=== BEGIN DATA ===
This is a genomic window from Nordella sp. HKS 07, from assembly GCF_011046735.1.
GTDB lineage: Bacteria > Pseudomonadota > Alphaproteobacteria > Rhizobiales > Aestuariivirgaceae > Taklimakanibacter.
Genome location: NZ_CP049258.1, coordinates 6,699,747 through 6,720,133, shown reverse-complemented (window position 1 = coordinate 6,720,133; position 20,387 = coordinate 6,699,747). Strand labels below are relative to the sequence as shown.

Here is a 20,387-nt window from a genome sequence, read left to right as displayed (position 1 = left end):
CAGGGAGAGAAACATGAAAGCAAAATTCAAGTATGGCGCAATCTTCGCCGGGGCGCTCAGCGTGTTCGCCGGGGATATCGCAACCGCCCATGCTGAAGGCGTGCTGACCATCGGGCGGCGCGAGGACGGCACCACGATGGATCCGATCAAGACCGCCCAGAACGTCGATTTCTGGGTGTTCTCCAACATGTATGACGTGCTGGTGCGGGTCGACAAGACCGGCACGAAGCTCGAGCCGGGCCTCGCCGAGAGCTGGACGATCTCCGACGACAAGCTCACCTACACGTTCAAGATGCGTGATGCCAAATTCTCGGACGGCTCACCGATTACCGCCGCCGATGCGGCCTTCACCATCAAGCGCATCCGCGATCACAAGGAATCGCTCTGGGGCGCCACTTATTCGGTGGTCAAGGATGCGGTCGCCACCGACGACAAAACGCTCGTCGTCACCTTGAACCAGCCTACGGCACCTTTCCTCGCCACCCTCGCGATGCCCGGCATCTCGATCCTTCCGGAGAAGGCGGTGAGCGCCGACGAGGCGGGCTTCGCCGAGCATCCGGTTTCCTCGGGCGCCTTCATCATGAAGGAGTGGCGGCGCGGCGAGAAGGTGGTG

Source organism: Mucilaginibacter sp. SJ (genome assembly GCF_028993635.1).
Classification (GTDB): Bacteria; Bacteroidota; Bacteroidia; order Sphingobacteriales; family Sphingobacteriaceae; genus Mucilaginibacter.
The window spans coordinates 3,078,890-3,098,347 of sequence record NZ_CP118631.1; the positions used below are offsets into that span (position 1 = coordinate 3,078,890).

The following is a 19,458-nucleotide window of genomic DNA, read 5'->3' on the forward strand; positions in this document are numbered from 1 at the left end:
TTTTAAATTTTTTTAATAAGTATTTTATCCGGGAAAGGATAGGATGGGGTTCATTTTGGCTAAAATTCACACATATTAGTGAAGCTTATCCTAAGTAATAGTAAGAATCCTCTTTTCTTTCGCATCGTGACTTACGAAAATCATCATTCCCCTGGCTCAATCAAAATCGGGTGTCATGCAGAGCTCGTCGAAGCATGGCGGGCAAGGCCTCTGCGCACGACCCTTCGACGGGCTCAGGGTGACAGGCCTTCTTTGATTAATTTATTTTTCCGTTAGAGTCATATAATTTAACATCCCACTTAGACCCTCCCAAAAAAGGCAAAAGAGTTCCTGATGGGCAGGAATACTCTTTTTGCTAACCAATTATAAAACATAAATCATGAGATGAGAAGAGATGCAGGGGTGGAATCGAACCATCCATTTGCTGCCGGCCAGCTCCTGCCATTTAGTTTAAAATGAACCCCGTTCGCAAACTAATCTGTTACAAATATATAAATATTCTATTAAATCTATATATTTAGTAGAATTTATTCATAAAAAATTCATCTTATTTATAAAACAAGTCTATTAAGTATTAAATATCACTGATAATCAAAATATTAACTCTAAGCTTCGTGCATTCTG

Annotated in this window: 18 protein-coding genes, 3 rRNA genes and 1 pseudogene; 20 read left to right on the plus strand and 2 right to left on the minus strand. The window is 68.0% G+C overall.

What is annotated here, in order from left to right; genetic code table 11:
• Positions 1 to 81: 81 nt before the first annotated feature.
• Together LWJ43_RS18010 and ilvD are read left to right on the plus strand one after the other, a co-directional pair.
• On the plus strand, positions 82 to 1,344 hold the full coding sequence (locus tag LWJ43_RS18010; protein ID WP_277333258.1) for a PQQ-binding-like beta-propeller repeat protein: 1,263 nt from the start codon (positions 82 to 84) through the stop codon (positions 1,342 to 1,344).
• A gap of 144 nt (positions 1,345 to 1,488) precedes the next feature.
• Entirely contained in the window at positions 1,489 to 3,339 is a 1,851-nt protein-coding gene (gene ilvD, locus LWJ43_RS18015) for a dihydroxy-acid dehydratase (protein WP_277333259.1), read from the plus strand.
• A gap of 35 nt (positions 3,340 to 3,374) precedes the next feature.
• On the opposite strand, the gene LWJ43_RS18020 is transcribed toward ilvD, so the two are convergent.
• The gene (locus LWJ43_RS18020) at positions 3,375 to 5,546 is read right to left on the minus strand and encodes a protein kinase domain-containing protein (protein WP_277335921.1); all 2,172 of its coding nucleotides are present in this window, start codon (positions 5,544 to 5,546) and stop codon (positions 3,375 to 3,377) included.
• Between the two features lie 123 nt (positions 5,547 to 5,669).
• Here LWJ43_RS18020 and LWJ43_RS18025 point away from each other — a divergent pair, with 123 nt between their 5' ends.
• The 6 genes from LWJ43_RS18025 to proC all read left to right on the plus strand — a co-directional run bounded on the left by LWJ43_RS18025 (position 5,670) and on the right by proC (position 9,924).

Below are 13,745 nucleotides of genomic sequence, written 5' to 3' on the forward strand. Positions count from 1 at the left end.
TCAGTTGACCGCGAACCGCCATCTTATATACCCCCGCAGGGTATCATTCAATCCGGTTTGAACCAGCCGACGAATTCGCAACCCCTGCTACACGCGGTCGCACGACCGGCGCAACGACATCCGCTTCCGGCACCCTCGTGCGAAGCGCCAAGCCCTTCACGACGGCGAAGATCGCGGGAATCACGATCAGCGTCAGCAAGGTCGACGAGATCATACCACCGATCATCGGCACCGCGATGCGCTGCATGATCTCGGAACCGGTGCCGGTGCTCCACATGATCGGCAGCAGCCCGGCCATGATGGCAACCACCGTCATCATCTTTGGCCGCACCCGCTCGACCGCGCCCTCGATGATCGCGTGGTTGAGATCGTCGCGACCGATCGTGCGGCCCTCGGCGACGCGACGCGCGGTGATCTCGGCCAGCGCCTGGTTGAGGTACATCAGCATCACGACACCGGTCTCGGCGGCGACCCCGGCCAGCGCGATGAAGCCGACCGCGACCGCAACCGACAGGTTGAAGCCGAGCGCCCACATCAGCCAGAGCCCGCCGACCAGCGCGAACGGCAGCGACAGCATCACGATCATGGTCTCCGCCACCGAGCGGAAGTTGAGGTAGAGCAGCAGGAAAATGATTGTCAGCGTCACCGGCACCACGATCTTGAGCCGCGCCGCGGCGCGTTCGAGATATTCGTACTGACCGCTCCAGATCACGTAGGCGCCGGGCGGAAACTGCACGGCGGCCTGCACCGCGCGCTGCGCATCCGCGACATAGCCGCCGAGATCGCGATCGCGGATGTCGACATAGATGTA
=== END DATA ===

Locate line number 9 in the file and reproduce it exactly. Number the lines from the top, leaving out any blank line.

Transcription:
The following is a 19,458-nucleotide window of genomic DNA, read 5'->3' on the forward strand; positions in this document are numbered from 1 at the left end: